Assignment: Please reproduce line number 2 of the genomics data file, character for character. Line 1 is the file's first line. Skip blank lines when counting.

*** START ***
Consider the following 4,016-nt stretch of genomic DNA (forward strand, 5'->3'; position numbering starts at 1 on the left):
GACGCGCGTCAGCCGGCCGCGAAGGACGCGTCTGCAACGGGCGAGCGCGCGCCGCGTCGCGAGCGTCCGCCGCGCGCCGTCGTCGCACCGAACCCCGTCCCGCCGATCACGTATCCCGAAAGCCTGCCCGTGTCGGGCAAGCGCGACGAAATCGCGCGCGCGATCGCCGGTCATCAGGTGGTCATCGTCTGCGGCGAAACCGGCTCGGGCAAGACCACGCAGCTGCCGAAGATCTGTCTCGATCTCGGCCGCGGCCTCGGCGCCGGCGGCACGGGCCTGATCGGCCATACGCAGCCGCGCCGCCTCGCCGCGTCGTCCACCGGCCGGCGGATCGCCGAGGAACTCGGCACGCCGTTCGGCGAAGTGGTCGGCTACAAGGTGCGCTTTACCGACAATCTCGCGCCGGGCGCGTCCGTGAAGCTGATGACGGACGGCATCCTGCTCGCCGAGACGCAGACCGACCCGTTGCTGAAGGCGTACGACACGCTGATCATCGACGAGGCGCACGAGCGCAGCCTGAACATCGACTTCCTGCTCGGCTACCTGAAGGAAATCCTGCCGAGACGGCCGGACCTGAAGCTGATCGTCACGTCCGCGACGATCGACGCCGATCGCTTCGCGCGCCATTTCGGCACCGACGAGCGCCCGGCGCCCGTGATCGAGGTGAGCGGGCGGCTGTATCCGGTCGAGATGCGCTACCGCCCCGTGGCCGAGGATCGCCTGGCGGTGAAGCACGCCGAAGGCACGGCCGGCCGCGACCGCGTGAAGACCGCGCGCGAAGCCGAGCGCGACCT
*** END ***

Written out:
GACGCGCGTCAGCCGGCCGCGAAGGACGCGTCTGCAACGGGCGAGCGCGCGCCGCGTCGCGAGCGTCCGCCGCGCGCCGTCGTCGCACCGAACCCCGTCCCGCCGATCACGTATCCCGAAAGCCTGCCCGTGTCGGGCAAGCGCGACGAAATCGCGCGCGCGATCGCCGGTCATCAGGTGGTCATCGTCTGCGGCGAAACCGGCTCGGGCAAGACCACGCAGCTGCCGAAGATCTGTCTCGATCTCGGCCGCGGCCTCGGCGCCGGCGGCACGGGCCTGATCGGCCATACGCAGCCGCGCCGCCTCGCCGCGTCGTCCACCGGCCGGCGGATCGCCGAGGAACTCGGCACGCCGTTCGGCGAAGTGGTCGGCTACAAGGTGCGCTTTACCGACAATCTCGCGCCGGGCGCGTCCGTGAAGCTGATGACGGACGGCATCCTGCTCGCCGAGACGCAGACCGACCCGTTGCTGAAGGCGTACGACACGCTGATCATCGACGAGGCGCACGAGCGCAGCCTGAACATCGACTTCCTGCTCGGCTACCTGAAGGAAATCCTGCCGAGACGGCCGGACCTGAAGCTGATCGTCACGTCCGCGACGATCGACGCCGATCGCTTCGCGCGCCATTTCGGCACCGACGAGCGCCCGGCGCCCGTGATCGAGGTGAGCGGGCGGCTGTATCCGGTCGAGATGCGCTACCGCCCCGTGGCCGAGGATCGCCTGGCGGTGAAGCACGCCGAAGGCACGGCCGGCCGCGACCGCGTGAAGACCGCGCGCGAAGCCGAGCGCGACCT